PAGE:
Author Robert Amos (left) met painter E. J. Hughes in the ’90s. Amos will present his new book, E. J. Hughes Paints Vancouver Island, at the Nanaimo Art Gallery on Sunday, June 24. (Photo courtesy Sarah Amos)

Author Robert Amos (left) met painter E. J. Hughes in the ’90s. Amos will present his new book, E. J. Hughes Paints Vancouver Island, at the Nanaimo Art Gallery on Sunday, June 24. (Photo courtesy Sarah Amos)

Victoria writer Robert Amos tells Vancouver Island painter E.J. Hughes’ story

‘E. J. Hughes Paints Vancouver Island’ to be launched at Nanaimo Art Gallery on July 24

Twenty-five years ago Victoria-based painter and Times Colonist art columnist Robert Amos received an unexpected phone call.

It was from Pat Salmon, assistant to the renowned and reclusive Vancouver Island painter E.J. Hughes. The artist was driving down from Duncan for his annual car servicing and he wanted to invite Amos for lunch.

Hughes had been a topic in Amos’ articles. Amos pointed out that because Hughes’ work was sold out of a gallery in Montreal, aside from one painting at the University of Victoria and the occasional travelling exhibition, “the people who live in the landscape which he depicted didn’t get the benefit of being able to see it through this artist’s eyes.”

“It seemed like an oversight to me and so I began writing about those things in the newspaper, alerting my readers to the fact that there was a really wonderful artist of this region that we just didn’t know very well,” Amos said.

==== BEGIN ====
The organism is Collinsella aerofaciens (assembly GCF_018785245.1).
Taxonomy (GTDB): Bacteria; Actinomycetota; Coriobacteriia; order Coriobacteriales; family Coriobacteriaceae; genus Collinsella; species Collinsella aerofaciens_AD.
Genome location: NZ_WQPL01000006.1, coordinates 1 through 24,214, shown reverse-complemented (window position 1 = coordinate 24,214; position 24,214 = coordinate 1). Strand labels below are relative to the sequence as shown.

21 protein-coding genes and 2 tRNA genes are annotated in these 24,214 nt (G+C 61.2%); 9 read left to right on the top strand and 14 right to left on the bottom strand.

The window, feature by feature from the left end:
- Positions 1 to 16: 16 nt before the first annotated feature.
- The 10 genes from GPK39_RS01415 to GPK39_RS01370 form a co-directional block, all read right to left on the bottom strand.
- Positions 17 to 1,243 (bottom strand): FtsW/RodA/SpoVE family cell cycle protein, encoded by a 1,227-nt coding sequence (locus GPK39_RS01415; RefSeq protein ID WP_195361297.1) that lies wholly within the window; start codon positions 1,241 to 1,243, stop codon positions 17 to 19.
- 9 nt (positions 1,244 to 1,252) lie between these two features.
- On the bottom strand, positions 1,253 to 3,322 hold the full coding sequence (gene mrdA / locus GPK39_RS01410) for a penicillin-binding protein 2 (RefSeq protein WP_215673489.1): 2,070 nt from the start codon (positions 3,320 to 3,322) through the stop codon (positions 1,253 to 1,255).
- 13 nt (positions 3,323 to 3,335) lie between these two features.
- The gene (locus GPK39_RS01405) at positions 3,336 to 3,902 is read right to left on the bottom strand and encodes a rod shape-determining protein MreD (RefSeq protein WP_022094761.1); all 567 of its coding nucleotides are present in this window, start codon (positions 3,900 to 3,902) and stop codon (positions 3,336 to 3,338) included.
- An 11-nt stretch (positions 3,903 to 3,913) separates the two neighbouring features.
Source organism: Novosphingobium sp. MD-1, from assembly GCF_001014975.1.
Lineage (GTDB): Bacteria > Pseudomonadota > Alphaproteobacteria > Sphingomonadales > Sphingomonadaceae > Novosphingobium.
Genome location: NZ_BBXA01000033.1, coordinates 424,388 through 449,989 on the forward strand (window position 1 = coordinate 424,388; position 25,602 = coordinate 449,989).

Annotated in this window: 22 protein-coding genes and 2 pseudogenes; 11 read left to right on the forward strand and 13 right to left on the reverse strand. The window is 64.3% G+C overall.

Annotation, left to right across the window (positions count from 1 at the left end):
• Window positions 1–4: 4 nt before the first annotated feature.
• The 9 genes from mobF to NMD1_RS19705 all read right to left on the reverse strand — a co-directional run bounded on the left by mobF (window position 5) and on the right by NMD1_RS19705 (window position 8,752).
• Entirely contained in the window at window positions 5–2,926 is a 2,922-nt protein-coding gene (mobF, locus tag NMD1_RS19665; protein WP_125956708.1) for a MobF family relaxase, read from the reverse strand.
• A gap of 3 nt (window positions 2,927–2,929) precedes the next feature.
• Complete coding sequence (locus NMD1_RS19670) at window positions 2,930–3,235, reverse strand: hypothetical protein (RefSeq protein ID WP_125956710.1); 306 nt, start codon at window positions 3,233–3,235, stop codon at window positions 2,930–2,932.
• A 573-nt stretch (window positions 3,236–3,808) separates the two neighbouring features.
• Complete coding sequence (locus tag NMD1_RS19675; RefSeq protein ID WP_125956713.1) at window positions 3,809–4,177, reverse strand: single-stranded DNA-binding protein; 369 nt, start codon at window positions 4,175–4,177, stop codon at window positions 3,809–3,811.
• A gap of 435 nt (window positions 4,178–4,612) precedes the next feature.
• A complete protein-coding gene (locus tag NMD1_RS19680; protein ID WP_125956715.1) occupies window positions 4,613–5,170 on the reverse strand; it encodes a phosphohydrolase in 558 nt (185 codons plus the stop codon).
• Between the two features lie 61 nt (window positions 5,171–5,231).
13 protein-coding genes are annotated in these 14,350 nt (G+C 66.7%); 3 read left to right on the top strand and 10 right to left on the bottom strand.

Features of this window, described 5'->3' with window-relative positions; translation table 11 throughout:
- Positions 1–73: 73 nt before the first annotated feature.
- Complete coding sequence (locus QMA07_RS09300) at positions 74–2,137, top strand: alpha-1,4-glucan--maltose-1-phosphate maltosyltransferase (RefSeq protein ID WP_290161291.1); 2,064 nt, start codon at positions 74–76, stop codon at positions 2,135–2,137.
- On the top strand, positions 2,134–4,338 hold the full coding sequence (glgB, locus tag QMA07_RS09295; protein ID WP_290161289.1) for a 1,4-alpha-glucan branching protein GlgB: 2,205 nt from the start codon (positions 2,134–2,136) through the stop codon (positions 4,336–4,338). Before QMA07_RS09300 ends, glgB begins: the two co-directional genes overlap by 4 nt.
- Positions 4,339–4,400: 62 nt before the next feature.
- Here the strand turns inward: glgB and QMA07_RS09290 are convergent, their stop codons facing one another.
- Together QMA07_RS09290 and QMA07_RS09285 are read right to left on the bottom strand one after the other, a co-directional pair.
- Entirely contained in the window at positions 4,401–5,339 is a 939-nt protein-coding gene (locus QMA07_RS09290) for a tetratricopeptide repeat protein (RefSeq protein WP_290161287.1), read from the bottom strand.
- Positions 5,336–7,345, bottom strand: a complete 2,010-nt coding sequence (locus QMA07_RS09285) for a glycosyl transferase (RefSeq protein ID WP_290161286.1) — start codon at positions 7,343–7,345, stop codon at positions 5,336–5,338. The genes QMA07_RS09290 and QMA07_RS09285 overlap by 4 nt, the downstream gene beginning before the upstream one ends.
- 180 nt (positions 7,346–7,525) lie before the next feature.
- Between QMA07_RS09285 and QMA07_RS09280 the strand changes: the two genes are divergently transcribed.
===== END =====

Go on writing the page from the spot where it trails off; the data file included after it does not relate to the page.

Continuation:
Amos suspects it was this writing that got Hughes’ attention. After their lunch to two kept in touch, and Amos was later invited to visit Hughes at his home studio and tour his painting locations. Following Hughes’ death in 2007 Amos attended for the internment of his ashes.

Salmon had been working with Hughes on a biography of the artist since 1977, but by 2012 her health started declining and she called Amos to ask if he would take the project over. He said yes before she finished asking the question.

“It is the greatest prize if you’re interested in writing about the art history of this province,” Amos said of the opportunity.

“Emily Carr, of course, understandably, is the great figure. But if you want to write about her, she’s pretty well taken care of … but Hughes is next in line.”

It took Amos years to sort through the archives Salmon had amassed and decide how to arrange the paintings, sketches, personal notes and photographs. The end result is E.J. Hughes Paints Vancouver Island, part biography, part illustrated Island road trip.

Amos will present the book at the Nanaimo Art Gallery on June 24.

“Our island is an extraordinary place and he is the great poet of it and I think that when people see our Island through his eyes they’re going to feel more strongly about the place.”

WHAT’S ON … Robert Amos reading at the Nanaimo Art Gallery ArtLab on Sunday, June 24 from 1:30 to 3:30 p.m.



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